Whatever the reason, this gem of a show is like a fine wine and just gets better with age.

Souvenir bunnies are sold before the show and during intermission for $5. Join the entire cast in the lobby for a meet and greet on your way out.

Theatre Three, 412 Main St., Port Jefferson will present “The Adventures of Peter Rabbit” through April 27 with special performances during spring break. After a brief hiatus, children’s theater continues with “Cinderella” from July 6 to 27 followed by “Pinocchio” from Aug. 2 to 10. Tickets are $10. To order, call 631-928-9100 or visit www.theatrethree.com.

All photos by Peter Lancombe, Theatre Three Productions Inc.

By Heidi Sutton

From Mainstage productions to children’s theater, to concerts and film screenings, comedy shows and improv, Theatre Three always has a lot to offer. However, it is the Festival of One-Act Plays that many look forward to each year with eager anticipation. 

Showcasing six original works selected from 425 submissions, the 22nd annual festival opened last weekend for a nine-performance run in the intimate setting of The Ronald F. Peierls Theatre on the second stage. 

Directed by Jeffrey Sanzel, each short play is exciting; some dark, some funny, some sad, with lots of twists and turns. It is the unknown, the unfamiliar that makes it all so entertaining to watch.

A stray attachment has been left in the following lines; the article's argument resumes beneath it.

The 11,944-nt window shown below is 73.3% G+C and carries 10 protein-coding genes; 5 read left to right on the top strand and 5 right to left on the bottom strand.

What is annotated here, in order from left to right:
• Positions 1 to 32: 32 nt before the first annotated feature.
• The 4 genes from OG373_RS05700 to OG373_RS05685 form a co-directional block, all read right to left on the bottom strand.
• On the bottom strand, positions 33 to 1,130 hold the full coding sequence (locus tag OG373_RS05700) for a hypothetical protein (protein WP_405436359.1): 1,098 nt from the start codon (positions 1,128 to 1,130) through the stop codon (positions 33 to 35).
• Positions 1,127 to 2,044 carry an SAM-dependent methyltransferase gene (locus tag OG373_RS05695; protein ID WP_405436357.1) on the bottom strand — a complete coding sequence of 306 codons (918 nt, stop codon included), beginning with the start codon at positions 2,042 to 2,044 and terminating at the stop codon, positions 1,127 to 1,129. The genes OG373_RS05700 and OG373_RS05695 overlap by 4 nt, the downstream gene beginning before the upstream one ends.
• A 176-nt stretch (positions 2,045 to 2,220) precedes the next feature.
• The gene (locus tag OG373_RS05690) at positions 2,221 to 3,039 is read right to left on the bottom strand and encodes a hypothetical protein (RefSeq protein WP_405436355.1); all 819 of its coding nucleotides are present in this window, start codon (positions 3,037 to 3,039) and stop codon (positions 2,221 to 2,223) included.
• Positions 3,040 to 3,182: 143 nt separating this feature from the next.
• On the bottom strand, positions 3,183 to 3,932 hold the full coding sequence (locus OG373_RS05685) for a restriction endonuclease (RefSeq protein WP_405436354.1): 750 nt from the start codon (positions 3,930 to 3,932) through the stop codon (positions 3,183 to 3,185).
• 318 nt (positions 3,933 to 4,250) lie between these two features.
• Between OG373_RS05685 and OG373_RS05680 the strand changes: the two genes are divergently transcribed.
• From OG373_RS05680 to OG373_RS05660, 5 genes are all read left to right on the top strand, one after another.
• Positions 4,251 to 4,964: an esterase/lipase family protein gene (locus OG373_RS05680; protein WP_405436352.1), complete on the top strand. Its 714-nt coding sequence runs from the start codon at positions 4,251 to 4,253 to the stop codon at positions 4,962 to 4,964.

The show kicks off with Tom Slot’s “Playlist to Have a Crisis To.” Teenager Alexis (Nicole Bianco) has just hit a burglar dressed in a Santa Claus suit (Stephen T. Wangner) with an encyclopedia and he’s on the floor unconscious. She calls her girlfriend Tanya (Michelle LaBozzetta)to come over to wait for the police to arrive. When the man wakes up he claims to be the real Santa Claus. He knows things only Santa would know, but everyone knows he’s only a legend, right? And if he is real, will Alexis always be known as the girl who beat up Father Christmas?

Next up is “For a Moment in the Darkness, We Wait” by Libby Leonard, the touching story of two gay men, the older Bernard (Douglas Quattrock) and teenager Connie (Ryan Schaefer) struggling to hide their sexual identity in New York City the 1940s. You feel their pain, their frustration and their sadness in this emotional performance. 

The mood lightens greatly with “Perfectly Normal” by J. Joseph Cox, a hilarious look at the changing workplace. Antoine Jones, Suzie Dunn, Steve Wagner, Nicole Bianco and Ginger Dalton star in this delightful comedy. There’s a new boss in town and we hear of the workplace changes from breakroom gossip. “He swept in here like the Gestapo!” Employees are disappearing, Human Resources is boarded up, cavity searches are being conducted, and the final blow, coffee has been replaced by tea. This is normal?